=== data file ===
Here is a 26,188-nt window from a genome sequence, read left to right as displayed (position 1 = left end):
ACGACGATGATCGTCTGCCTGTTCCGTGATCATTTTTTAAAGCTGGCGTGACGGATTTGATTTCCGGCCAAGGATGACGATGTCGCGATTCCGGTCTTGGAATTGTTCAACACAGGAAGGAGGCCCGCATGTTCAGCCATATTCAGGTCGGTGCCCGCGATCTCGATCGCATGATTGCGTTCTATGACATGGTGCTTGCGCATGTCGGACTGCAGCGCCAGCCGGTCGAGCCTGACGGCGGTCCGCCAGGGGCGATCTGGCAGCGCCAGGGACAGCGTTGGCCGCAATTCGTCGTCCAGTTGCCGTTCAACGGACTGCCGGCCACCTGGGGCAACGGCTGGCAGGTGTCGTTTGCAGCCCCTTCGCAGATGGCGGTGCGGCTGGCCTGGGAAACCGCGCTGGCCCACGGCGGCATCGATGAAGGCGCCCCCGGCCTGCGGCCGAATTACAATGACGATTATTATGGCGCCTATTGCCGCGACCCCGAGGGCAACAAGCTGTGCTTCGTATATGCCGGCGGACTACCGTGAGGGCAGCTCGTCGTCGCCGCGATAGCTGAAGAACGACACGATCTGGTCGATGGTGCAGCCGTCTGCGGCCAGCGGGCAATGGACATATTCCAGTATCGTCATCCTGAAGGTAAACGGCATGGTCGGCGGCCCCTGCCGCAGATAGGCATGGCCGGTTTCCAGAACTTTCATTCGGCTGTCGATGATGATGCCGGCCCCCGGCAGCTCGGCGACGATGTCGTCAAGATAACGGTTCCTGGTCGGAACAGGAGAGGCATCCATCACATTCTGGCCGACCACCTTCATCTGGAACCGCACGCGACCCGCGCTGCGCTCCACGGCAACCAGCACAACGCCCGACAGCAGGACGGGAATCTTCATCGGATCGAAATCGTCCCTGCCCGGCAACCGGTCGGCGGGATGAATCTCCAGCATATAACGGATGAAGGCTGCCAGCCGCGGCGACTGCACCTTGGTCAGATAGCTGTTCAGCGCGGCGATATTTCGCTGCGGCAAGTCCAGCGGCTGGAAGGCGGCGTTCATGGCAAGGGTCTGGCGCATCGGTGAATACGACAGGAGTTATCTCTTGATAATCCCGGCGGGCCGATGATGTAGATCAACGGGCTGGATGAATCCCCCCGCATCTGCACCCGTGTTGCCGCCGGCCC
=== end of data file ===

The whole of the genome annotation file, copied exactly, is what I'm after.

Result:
Here is a 26,188-nt window from a genome sequence, read left to right as displayed (position 1 = left end):
ACGACGATGATCGTCTGCCTGTTCCGTGATCATTTTTTAAAGCTGGCGTGACGGATTTGATTTCCGGCCAAGGATGACGATGTCGCGATTCCGGTCTTGGAATTGTTCAACACAGGAAGGAGGCCCGCATGTTCAGCCATATTCAGGTCGGTGCCCGCGATCTCGATCGCATGATTGCGTTCTATGACATGGTGCTTGCGCATGTCGGACTGCAGCGCCAGCCGGTCGAGCCTGACGGCGGTCCGCCAGGGGCGATCTGGCAGCGCCAGGGACAGCGTTGGCCGCAATTCGTCGTCCAGTTGCCGTTCAACGGACTGCCGGCCACCTGGGGCAACGGCTGGCAGGTGTCGTTTGCAGCCCCTTCGCAGATGGCGGTGCGGCTGGCCTGGGAAACCGCGCTGGCCCACGGCGGCATCGATGAAGGCGCCCCCGGCCTGCGGCCGAATTACAATGACGATTATTATGGCGCCTATTGCCGCGACCCCGAGGGCAACAAGCTGTGCTTCGTATATGCCGGCGGACTACCGTGAGGGCAGCTCGTCGTCGCCGCGATAGCTGAAGAACGACACGATCTGGTCGATGGTGCAGCCGTCTGCGGCCAGCGGGCAATGGACATATTCCAGTATCGTCATCCTGAAGGTAAACGGCATGGTCGGCGGCCCCTGCCGCAGATAGGCATGGCCGGTTTCCAGAACTTTCATTCGGCTGTCGATGATGATGCCGGCCCCCGGCAGCTCGGCGACGATGTCGTCAAGATAACGGTTCCTGGTCGGAACAGGAGAGGCATCCATCACATTCTGGCCGACCACCTTCATCTGGAACCGCACGCGACCCGCGCTGCGCTCCACGGCAACCAGCACAACGCCCGACAGCAGGACGGGAATCTTCATCGGATCGAAATCGTCCCTGCCCGGCAACCGGTCGGCGGGATGAATCTCCAGCATATAACGGATGAAGGCTGCCAGCCGCGGCGACTGCACCTTGGTCAGATAGCTGTTCAGCGCGGCGATATTTCGCTGCGGCAAGTCCAGCGGCTGGAAGGCGGCGTTCATGGCAAGGGTCTGGCGCATCGGTGAATACGACAGGAGTTATCTCTTGATAATCCCGGCGGGCCGATGATGTAGATCAACGGGCTGGATGAATCCCCCCGCATCTGCACCCGTGTTGCCGCCGGCCC